Thirty was so strange for me. I’ve really had to come to terms with the fact that I am now a walking and talking adult. -C.S. Lewis
Thirty might be the new twenty, but as C.S. Lewis says, by your 30s, you are a walking and talking adult.
Make wise decisions in your thirties, and you can set yourself up for financial stability to last a lifetime. While there are thousands of things you could do, here is a short list of five things you should consider as part of your financial planning for today and tomorrow.
Did you know at age 30, you are four times more likely to become disabled and need disability insurance than you are to die before you turn 65?
Short or long term disability can devastate your financial plan. Consider a scenario where you type for a living and then injure your hand in an auto accident. It might take a few months or a few years to recover. Protect your income with the proper disability coverage.
Please don’t assume that Social Security will be enough to take care of you. It’s especially true if you make $100,000/year or more, or have a family that depends on your income.
You can find policies that have a 60–90 day waiting period before benefits kick in, which will lower your premiums. Policies should pay roughly 60% of your gross compensation and last until you are 65–67.
Be sure you know if you are getting “Own Occupation” which will pay out if you can’t do your current job or “Any Occupation” which will only pay if you can’t work at all.
Review your current health, home, life, and auto policies as well and make sure you have the right coverage for your needs.
Remember that a life insurance policy should cover things like your mortgage, credit card, and any student loan debt you have since those will transfer to your spouse.
In your 30s, you are likely working at a career level job and perhaps have a spouse who is also working. Take the opportunity to pay off debts.
Start with unsecured debt, such as credit card debt, and then move to the debt with the highest interest rates.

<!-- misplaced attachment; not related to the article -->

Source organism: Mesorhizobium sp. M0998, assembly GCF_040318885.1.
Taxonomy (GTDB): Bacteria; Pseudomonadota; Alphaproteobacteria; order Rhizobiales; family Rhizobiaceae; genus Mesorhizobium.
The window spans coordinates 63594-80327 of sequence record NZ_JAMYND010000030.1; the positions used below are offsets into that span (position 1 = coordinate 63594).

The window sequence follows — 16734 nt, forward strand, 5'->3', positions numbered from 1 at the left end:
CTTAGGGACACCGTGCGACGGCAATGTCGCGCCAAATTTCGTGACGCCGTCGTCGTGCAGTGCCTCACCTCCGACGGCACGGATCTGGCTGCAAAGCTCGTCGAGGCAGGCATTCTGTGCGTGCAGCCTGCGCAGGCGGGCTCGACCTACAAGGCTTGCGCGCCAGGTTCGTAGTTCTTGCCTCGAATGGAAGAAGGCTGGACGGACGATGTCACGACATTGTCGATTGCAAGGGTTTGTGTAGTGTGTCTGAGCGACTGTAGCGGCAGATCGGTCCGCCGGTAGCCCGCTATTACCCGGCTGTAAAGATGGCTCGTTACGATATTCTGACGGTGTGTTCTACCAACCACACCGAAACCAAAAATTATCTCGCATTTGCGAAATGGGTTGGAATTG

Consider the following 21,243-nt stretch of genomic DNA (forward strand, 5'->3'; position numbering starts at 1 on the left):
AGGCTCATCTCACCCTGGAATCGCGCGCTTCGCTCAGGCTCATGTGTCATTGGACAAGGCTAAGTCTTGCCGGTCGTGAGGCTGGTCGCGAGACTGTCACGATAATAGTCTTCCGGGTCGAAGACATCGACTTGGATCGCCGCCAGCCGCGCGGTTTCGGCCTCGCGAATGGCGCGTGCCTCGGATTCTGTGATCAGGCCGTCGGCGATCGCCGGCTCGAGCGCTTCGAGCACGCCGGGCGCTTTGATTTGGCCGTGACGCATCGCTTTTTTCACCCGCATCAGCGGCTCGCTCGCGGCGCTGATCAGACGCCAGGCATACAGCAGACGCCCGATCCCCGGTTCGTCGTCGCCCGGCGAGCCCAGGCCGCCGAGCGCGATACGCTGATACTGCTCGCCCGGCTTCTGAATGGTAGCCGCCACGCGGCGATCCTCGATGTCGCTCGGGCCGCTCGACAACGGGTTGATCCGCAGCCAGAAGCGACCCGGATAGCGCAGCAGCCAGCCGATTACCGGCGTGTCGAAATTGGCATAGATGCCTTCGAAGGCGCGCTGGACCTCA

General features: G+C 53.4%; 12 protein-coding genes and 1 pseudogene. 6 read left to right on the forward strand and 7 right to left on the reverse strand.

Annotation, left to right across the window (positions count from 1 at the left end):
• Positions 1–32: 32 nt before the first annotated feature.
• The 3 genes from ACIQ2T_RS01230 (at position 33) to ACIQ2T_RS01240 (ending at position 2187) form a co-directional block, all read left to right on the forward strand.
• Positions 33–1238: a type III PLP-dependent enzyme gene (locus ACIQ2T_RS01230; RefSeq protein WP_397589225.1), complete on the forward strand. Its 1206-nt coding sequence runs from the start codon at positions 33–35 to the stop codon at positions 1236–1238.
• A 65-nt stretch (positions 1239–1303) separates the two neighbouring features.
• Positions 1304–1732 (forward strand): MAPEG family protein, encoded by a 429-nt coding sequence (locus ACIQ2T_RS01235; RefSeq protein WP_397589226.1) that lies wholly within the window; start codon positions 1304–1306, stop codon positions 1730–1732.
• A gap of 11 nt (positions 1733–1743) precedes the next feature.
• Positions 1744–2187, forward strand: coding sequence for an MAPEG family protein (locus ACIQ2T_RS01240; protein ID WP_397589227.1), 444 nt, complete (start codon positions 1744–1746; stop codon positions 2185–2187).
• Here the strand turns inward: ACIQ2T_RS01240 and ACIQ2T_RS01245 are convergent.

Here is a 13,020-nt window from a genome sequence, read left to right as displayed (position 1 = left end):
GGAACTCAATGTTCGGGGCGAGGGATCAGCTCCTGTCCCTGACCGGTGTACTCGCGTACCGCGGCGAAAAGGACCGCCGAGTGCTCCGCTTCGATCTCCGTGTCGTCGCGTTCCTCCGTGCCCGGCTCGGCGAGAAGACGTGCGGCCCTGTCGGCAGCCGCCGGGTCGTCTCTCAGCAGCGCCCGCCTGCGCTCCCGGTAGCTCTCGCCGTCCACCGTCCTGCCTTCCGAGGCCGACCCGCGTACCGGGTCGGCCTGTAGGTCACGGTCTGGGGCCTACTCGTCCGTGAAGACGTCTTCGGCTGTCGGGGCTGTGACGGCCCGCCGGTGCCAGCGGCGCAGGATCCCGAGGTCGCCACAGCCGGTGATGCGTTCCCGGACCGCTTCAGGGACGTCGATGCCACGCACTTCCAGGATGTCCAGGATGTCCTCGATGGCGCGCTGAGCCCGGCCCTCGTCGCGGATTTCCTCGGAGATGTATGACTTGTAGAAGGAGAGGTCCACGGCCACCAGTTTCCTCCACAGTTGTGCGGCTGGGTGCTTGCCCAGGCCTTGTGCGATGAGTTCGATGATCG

Financial freedom and peace of mind can come from ridding your life of future interest payments. It is easier to change jobs, take a risk on starting a new business, or going back to school if you don’t have debt hanging over you, taking every last dollar you earn.
Schedule regular talks with your spouse about your finances. Don’t allow either spouse to become uninformed about financial matters.
We all fall into regular patterns when it comes to finances, but it is important that both people are on the same page and can reach toward similar goals if you want to achieve them. Be open and honest about financial situations and make it a regular occurrence.
The more transparent you are about money and spending, the less likely it will be to fight and argue about financial issues.
These meetings can cover everything from staying on your budget to reviewing your insurance, to covering important documents such as your current list of accounts.
If you have children or plan on having them soon, consider starting a college fund for them now. Some states have tuition freeze funds and different 529 plans in place that help those who start saving early.
In its most recent survey of college pricing, the College Board reports that a ‘moderate’ college budget for an in-state public college for the 2014–2015 academic year averaged $23,410. A moderate budget at a private college averaged $46,272. – College Data
College prices are growing at a rate much faster than inflation. Hopefully, this will change over the next 15–20 years as your children grow up, but putting aside money now will help them avoid college debt and give them the freedom to choose a good school.
Putting aside money marked for college will also help prevent you from raiding retirement accounts later in life to assist your children with tuition.
You might say that your children will be on their own for college, but you might change your mind over the next decade. Don’t put your retirement at risk – save some for them now.
Life in your thirties is more complex than your twenties. You now own more things and might have more relationships (spouse, children, etc.). As life progresses, it will only get more complicated.
Find and rely on trustworthy, good people to help you.
Don’t be afraid to ask for personal recommendations and to interview these potential financial helpers.
It is ok to NOT hire your 2nd cousin over someone who comes well respected in the industry. Asking to meet and ask questions of someone who will be handling such important aspects of your life is very reasonable.
If you are going to be working with someone such as a CPA, attorney, or financial advisor, allow yourself the time to pick a trustworthy and solid financial partner.